From the moment Andrew W.K. planted his party flag in 2001 with the breakthrough album I Get Wet, and announced to the world that "When it's time to party we will always party hard," he might as well have written on his signature white t-shirt: "Never take me seriously."
For his part, W.K. (born Andrew Wilkes-Krier, in Stanford, Calif.) has embraced that generalization, doing interviews where he makes silly faces while being asked serious questions and performing a ridiculous version of a weather forecast on a morning news show.
With each new medium, W.K. has never stopped preaching the power of "partying," but what started as something seemingly innocuous and goofy became something more profound: a message of absolute positivity. Even his Twitter feed is full of golden life advice, dispensed in bite-sized "party tips."
When W.K.'s people reached out to me for an interview, I hoped to speak not with the goofball Andrew W.K. character but with the wise Andrew W.K. -- he has admitted he plays a character in one of his lectures -- even though he was promoting a pizza party. Luckily, it wasn't hard push aside the funnyman and speak to the zen master, who lives just beneath the surface of his party-boy persona.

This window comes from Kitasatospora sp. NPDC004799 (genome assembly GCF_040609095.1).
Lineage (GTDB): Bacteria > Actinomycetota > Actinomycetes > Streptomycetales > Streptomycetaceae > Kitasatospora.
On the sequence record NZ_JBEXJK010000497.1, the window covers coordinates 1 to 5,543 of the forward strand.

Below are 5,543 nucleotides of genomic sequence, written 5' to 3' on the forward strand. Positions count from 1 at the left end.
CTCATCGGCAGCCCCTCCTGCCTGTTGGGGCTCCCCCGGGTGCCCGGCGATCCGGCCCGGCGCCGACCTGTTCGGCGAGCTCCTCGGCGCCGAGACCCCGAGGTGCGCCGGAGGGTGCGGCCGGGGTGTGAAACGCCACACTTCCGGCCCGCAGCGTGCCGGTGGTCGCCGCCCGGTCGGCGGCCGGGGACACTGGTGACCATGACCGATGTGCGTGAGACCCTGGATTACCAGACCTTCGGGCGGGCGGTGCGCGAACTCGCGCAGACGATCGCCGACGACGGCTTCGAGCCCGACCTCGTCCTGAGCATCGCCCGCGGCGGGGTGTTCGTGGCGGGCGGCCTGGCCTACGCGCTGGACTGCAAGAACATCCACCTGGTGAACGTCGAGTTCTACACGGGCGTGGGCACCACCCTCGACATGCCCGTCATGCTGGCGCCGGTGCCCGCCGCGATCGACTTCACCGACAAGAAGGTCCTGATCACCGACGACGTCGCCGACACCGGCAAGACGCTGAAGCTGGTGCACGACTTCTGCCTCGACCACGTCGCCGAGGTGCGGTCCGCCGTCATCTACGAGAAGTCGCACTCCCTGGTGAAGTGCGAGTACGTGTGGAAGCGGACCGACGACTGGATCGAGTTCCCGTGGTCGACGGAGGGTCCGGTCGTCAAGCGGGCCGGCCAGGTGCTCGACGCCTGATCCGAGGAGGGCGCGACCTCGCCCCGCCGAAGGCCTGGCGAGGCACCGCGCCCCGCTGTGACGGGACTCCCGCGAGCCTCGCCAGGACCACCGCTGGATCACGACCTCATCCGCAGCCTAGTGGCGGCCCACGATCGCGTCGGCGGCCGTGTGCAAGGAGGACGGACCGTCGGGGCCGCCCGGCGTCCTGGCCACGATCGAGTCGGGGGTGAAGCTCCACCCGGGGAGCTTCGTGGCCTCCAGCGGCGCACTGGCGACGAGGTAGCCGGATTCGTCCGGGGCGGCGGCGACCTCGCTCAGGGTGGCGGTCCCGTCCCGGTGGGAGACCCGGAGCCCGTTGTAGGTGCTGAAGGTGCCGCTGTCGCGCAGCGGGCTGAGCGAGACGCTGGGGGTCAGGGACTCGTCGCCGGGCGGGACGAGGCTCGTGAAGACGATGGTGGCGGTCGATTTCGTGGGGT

You were born in Stanford. Did your dad teach at Stanford University?
He taught there and he taught at Cal Tech. And UCLA.
And now he's a well-known law professor at the University of Michigan Law School. Did having a law professor in the family help you develop communication skills?
He's a great teacher. I've sat in his classes and he's able to express very complicated ideas -- certainly much more complicated ideas than partying. It may seem like I'm good at communicating, but that's because of what my subject is; it does all the work for me. It's such an appealing subject because it's fun, and anybody can talk about partying and make it sound cool. Now talking about contracts and property law, that takes some real talent to make that interesting.
When I Get Wet came out, it was like a shotgun blast from the speakers; the production was so intense. What was the vision for that record, and was the sound/production a part of that?